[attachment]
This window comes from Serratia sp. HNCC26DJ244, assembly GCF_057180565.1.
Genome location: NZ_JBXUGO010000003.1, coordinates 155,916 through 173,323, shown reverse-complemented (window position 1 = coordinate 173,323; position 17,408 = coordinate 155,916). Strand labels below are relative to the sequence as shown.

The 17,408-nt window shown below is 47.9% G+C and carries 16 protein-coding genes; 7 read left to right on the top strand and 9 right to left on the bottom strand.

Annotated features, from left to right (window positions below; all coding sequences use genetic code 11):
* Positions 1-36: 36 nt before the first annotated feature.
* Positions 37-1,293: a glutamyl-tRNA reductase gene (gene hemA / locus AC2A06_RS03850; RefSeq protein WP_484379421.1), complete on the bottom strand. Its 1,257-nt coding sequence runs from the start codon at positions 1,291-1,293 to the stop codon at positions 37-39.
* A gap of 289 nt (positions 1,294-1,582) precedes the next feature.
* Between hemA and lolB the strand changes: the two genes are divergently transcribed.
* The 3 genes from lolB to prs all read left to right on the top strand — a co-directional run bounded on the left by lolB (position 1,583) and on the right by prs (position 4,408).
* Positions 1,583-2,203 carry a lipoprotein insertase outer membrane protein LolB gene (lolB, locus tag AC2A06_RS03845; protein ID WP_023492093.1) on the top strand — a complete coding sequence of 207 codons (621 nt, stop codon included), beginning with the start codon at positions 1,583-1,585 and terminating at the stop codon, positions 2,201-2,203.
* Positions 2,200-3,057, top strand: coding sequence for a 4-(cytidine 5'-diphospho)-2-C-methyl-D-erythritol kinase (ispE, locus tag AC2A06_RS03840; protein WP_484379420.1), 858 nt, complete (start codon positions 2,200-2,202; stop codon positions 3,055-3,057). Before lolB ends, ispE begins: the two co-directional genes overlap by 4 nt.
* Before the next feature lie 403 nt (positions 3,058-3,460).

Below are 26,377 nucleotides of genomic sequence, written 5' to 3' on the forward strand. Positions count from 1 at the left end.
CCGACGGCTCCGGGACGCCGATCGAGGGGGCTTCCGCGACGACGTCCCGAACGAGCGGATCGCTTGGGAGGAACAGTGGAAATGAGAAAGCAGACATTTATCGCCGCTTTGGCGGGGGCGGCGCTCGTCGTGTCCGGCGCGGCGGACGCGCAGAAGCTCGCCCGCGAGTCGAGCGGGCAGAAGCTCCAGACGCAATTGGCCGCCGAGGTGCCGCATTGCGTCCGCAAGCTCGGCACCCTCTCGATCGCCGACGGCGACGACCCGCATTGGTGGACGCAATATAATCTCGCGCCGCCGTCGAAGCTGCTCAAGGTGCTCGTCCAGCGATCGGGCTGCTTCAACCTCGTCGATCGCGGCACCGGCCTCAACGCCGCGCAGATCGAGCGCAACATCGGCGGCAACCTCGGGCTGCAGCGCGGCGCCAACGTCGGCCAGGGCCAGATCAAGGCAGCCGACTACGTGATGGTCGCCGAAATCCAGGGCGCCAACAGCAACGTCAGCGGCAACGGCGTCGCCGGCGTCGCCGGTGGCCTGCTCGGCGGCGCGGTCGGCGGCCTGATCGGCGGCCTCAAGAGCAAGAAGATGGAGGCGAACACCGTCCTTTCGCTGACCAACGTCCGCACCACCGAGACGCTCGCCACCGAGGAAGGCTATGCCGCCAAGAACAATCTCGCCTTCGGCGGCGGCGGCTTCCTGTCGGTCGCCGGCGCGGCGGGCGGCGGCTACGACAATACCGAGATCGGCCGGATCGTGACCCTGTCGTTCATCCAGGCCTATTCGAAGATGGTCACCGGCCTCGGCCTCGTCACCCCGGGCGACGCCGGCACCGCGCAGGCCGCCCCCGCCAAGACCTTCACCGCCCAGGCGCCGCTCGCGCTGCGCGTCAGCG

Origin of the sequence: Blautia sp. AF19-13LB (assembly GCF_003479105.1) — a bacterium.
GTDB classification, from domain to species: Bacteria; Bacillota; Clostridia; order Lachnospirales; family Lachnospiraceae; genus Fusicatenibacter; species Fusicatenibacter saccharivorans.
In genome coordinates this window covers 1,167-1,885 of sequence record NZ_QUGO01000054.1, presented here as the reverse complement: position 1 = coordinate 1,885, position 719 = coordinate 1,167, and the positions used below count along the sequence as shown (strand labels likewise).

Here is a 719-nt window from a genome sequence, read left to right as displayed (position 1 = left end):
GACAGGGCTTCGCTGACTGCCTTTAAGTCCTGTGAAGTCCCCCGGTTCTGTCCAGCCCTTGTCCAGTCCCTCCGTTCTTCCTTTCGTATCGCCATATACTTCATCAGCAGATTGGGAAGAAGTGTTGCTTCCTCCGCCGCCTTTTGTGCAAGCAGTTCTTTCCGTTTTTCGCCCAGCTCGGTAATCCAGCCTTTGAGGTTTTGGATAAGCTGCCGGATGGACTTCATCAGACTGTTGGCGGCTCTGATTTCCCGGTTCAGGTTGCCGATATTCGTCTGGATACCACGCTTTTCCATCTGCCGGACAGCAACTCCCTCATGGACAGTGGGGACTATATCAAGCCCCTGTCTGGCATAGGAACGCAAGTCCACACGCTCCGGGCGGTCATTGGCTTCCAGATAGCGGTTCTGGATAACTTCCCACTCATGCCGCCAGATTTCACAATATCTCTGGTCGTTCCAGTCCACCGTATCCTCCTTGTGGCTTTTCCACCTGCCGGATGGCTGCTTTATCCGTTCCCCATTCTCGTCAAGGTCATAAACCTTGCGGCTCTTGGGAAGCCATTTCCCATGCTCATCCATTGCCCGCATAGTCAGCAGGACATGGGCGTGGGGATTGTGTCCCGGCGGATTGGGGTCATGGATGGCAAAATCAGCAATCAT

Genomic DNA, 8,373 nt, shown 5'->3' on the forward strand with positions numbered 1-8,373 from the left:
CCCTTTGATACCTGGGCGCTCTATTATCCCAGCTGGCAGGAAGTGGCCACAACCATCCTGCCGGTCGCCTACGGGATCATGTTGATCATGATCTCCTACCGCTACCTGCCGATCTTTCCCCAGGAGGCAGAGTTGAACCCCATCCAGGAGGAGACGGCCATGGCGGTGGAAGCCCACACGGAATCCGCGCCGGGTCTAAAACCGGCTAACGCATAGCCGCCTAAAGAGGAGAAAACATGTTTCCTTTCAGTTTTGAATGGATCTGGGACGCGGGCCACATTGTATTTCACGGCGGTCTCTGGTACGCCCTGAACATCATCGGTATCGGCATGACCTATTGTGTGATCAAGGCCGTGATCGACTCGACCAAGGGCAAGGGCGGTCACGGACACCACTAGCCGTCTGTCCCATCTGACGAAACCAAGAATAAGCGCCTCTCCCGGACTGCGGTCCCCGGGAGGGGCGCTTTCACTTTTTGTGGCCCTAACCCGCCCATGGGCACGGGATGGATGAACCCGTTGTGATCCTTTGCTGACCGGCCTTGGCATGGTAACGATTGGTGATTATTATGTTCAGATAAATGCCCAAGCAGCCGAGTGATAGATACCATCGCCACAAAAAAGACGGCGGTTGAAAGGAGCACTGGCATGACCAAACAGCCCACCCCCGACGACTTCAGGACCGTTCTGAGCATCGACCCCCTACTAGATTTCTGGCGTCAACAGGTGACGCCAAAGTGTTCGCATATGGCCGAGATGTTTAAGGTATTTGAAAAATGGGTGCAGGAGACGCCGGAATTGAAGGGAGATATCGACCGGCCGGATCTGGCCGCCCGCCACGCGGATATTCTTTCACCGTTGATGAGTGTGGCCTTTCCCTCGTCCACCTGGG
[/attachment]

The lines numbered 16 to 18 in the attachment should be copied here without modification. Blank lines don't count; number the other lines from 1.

GTDB classification, from domain to species: Bacteria; Bacillota; Clostridia; order Lachnospirales; family Lachnospiraceae; genus Fusicatenibacter; species Fusicatenibacter saccharivorans.
In genome coordinates this window covers 1,167-1,885 of sequence record NZ_QUGO01000054.1, presented here as the reverse complement: position 1 = coordinate 1,885, position 719 = coordinate 1,167, and the positions used below count along the sequence as shown (strand labels likewise).

Here is a 719-nt window from a genome sequence, read left to right as displayed (position 1 = left end):